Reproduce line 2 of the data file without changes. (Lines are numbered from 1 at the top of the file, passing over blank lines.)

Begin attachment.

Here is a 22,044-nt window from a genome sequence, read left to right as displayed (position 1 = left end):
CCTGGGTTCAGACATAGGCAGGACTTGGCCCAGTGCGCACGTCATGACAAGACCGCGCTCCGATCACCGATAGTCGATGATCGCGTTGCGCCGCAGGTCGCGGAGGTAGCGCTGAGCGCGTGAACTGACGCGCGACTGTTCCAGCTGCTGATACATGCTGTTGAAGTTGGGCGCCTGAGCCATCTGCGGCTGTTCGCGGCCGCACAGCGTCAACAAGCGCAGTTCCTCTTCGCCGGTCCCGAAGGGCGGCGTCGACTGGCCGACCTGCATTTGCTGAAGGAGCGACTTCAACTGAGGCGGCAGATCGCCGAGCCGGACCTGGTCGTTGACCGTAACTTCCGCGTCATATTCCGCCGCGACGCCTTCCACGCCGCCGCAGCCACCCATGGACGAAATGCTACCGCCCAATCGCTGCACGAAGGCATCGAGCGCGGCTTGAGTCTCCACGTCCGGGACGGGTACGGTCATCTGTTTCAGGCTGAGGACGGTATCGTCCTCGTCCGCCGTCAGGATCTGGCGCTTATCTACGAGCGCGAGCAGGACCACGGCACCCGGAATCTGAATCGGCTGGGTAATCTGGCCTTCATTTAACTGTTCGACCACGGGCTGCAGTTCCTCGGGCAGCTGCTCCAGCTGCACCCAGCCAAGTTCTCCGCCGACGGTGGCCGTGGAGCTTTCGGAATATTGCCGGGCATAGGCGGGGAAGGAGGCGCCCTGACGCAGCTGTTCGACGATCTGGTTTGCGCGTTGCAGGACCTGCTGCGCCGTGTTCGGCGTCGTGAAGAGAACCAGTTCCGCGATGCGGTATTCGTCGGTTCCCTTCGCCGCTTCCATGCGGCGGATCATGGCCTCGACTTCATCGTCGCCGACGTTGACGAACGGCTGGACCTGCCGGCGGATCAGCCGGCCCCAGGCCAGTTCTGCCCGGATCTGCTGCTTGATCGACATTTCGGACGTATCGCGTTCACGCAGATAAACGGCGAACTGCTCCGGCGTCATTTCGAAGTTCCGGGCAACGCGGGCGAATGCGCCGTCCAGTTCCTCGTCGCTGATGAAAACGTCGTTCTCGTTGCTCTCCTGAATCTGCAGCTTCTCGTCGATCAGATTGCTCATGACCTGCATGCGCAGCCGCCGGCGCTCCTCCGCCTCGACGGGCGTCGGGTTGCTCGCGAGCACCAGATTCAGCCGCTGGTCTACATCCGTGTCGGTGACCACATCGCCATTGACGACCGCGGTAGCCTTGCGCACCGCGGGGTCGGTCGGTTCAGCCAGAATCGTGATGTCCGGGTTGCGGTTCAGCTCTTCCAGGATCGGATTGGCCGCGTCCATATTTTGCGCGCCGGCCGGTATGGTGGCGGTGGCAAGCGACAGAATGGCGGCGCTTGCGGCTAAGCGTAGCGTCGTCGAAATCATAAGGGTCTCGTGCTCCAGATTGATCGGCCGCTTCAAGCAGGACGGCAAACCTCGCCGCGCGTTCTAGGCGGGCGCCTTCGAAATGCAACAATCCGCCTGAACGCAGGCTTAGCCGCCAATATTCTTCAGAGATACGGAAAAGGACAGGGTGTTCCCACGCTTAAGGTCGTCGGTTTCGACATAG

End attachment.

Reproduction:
CCTGGGTTCAGACATAGGCAGGACTTGGCCCAGTGCGCACGTCATGACAAGACCGCGCTCCGATCACCGATAGTCGATGATCGCGTTGCGCCGCAGGTCGCGGAGGTAGCGCTGAGCGCGTGAACTGACGCGCGACTGTTCCAGCTGCTGATACATGCTGTTGAAGTTGGGCGCCTGAGCCATCTGCGGCTGTTCGCGGCCGCACAGCGTCAACAAGCGCAGTTCCTCTTCGCCGGTCCCGAAGGGCGGCGTCGACTGGCCGACCTGCATTTGCTGAAGGAGCGACTTCAACTGAGGCGGCAGATCGCCGAGCCGGACCTGGTCGTTGACCGTAACTTCCGCGTCATATTCCGCCGCGACGCCTTCCACGCCGCCGCAGCCACCCATGGACGAAATGCTACCGCCCAATCGCTGCACGAAGGCATCGAGCGCGGCTTGAGTCTCCACGTCCGGGACGGGTACGGTCATCTGTTTCAGGCTGAGGACGGTATCGTCCTCGTCCGCCGTCAGGATCTGGCGCTTATCTACGAGCGCGAGCAGGACCACGGCACCCGGAATCTGAATCGGCTGGGTAATCTGGCCTTCATTTAACTGTTCGACCACGGGCTGCAGTTCCTCGGGCAGCTGCTCCAGCTGCACCCAGCCAAGTTCTCCGCCGACGGTGGCCGTGGAGCTTTCGGAATATTGCCGGGCATAGGCGGGGAAGGAGGCGCCCTGACGCAGCTGTTCGACGATCTGGTTTGCGCGTTGCAGGACCTGCTGCGCCGTGTTCGGCGTCGTGAAGAGAACCAGTTCCGCGATGCGGTATTCGTCGGTTCCCTTCGCCGCTTCCATGCGGCGGATCATGGCCTCGACTTCATCGTCGCCGACGTTGACGAACGGCTGGACCTGCCGGCGGATCAGCCGGCCCCAGGCCAGTTCTGCCCGGATCTGCTGCTTGATCGACATTTCGGACGTATCGCGTTCACGCAGATAAACGGCGAACTGCTCCGGCGTCATTTCGAAGTTCCGGGCAACGCGGGCGAATGCGCCGTCCAGTTCCTCGTCGCTGATGAAAACGTCGTTCTCGTTGCTCTCCTGAATCTGCAGCTTCTCGTCGATCAGATTGCTCATGACCTGCATGCGCAGCCGCCGGCGCTCCTCCGCCTCGACGGGCGTCGGGTTGCTCGCGAGCACCAGATTCAGCCGCTGGTCTACATCCGTGTCGGTGACCACATCGCCATTGACGACCGCGGTAGCCTTGCGCACCGCGGGGTCGGTCGGTTCAGCCAGAATCGTGATGTCCGGGTTGCGGTTCAGCTCTTCCAGGATCGGATTGGCCGCGTCCATATTTTGCGCGCCGGCCGGTATGGTGGCGGTGGCAAGCGACAGAATGGCGGCGCTTGCGGCTAAGCGTAGCGTCGTCGAAATCATAAGGGTCTCGTGCTCCAGATTGATCGGCCGCTTCAAGCAGGACGGCAAACCTCGCCGCGCGTTCTAGGCGGGCGCCTTCGAAATGCAACAATCCGCCTGAACGCAGGCTTAGCCGCCAATATTCTTCAGAGATACGGAAAAGGACAGGGTGTTCCCACGCTTAAGGTCGTCGGTTTCGACATAG